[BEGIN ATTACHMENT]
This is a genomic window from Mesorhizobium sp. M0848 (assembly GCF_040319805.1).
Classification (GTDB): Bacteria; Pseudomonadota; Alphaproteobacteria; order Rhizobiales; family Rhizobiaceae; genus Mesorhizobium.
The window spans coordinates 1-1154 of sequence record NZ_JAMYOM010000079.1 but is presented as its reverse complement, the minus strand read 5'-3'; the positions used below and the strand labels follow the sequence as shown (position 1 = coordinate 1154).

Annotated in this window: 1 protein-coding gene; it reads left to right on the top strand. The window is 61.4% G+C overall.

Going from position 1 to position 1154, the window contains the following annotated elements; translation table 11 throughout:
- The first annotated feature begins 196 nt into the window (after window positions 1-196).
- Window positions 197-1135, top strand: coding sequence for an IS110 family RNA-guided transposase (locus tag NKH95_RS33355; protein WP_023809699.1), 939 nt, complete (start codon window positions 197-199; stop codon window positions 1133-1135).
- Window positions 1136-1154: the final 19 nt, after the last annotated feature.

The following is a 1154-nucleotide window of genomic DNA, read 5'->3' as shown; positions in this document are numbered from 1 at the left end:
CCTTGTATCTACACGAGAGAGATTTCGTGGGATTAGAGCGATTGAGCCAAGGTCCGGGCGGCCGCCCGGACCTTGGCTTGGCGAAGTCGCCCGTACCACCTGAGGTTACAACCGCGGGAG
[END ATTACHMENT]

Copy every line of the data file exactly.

This is a genomic window from Mesorhizobium sp. M0848 (assembly GCF_040319805.1).
Classification (GTDB): Bacteria; Pseudomonadota; Alphaproteobacteria; order Rhizobiales; family Rhizobiaceae; genus Mesorhizobium.
The window spans coordinates 1-1154 of sequence record NZ_JAMYOM010000079.1 but is presented as its reverse complement, the minus strand read 5'-3'; the positions used below and the strand labels follow the sequence as shown (position 1 = coordinate 1154).

Annotated in this window: 1 protein-coding gene; it reads left to right on the top strand. The window is 61.4% G+C overall.

Going from position 1 to position 1154, the window contains the following annotated elements; translation table 11 throughout:
- The first annotated feature begins 196 nt into the window (after window positions 1-196).
- Window positions 197-1135, top strand: coding sequence for an IS110 family RNA-guided transposase (locus tag NKH95_RS33355; protein WP_023809699.1), 939 nt, complete (start codon window positions 197-199; stop codon window positions 1133-1135).
- Window positions 1136-1154: the final 19 nt, after the last annotated feature.

The following is a 1154-nucleotide window of genomic DNA, read 5'->3' as shown; positions in this document are numbered from 1 at the left end:
CCTTGTATCTACACGAGAGAGATTTCGTGGGATTAGAGCGATTGAGCCAAGGTCCGGGCGGCCGCCCGGACCTTGGCTTGGCGAAGTCGCCCGTACCACCTGAGGTTACAACCGCGGGAG